Dog Doesn't Like Their Crate? Modifications To Try

fearful dogs Mar 06, 2023

Is your dog hesitant to enter their crate? Or maybe they'll go in, but don't like to stay there. Sometimes, adjustments to the crate itself can make a big difference to how comfortable your dog finds it. In the video below I suggest 4 ways you could modify your dog's crate to make it more attractive to them. 

While making the crate more appealing to your dog will help with crate training, you'll probably still need to train. Don't close your dog in a crate without gradually training them to be comfortable confined in it.  Your dog will avoid even the most comfortable crate if they're forced to stay in it before they're ready.


Crate Modification #1: Bigger Can Be Better

It's common to start out with a crate that's a little too small for your dog. Sometimes just going up by one or two crate sizes can make a crate much more appealing.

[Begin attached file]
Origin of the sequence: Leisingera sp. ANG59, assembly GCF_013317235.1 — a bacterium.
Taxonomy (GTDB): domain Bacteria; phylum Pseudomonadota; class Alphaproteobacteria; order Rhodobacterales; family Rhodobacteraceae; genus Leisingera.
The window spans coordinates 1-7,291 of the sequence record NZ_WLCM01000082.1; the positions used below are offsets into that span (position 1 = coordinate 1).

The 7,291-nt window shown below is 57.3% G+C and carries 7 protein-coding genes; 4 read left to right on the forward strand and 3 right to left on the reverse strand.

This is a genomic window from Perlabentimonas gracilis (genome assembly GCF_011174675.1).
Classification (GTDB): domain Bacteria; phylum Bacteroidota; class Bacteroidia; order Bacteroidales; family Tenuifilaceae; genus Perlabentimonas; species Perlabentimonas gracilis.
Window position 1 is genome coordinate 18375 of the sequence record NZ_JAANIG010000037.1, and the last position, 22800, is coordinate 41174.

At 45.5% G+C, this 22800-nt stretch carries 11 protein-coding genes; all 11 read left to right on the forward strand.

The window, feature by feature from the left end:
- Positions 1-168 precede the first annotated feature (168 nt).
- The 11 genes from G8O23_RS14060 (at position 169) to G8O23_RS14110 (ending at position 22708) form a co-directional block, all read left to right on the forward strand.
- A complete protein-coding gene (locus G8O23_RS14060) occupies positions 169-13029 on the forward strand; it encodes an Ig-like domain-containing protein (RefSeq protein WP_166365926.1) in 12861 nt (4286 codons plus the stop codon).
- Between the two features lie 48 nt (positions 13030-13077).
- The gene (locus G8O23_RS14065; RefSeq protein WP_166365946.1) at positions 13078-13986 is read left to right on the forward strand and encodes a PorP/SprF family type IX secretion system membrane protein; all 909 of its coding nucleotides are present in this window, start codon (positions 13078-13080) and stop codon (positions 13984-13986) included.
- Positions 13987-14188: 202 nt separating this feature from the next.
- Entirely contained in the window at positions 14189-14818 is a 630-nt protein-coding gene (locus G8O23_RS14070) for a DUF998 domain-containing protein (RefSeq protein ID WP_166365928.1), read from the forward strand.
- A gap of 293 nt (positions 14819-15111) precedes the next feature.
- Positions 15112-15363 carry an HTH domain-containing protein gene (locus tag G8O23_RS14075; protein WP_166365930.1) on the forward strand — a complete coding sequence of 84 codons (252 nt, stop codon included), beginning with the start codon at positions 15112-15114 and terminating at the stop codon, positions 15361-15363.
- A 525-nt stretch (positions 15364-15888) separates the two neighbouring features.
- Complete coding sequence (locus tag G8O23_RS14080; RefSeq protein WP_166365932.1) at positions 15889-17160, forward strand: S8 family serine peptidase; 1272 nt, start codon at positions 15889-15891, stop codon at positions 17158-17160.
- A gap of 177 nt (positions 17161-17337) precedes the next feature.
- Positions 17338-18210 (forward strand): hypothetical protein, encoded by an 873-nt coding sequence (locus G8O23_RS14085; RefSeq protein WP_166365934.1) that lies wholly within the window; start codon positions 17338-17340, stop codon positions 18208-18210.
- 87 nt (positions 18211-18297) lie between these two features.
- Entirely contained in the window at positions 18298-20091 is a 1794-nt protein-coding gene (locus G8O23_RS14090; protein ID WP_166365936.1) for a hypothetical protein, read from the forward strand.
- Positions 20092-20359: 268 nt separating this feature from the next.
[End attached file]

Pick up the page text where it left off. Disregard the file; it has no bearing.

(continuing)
Crate Modification #2: Different Crate Type/Material

Some dogs have a strong preference for (or against) metal, plastic, or fabric crates. In the video below, I discuss some of the pros and cons of each type of crate. For example, metal crates can be the loudest in terms of the noises made when you close the crate, or when your dog bumps the crate. But some dogs will chew holes in fabric crates. You'll need to experiment to learn what your dog likes best.


Crate Modification #3: Pad The Crate Floor

Most crates have a hard plastic floor, and some dogs dislike walking on hard, slippery surfaces. Additionally, the plastic trays in the floor of some crates make noise when a dog walks on them. Try covering the crate floor with a thick and stable layer of padding. I like using a rubber-backed mat as the bottom layer of padding, because it doesn't slide around when the dog moves. 


Crate Modification #4: Cover All Or Part Of The Crate (Or, Don't)

Many dogs seem to prefer crates that are covered with blankets or towels. You can try covering all but the front of the crate, or the entire crate. I've had several fearful foster dogs who seemed to like having a blanket hanging down over about 3/4 of the crate opening, so they could go in and out freely and peek out from beneath the blanket. This gives them a nice hiding place option without being confined.  Your dog might love or hate having their crate covered- give it a try and see what they tell you with their behavior.  

If you try any of the crate modifications described in this blog, we'd love to hear from you! You can comment below this blog, shoot us an email ([email protected]), or message us on Facebook or Instagram.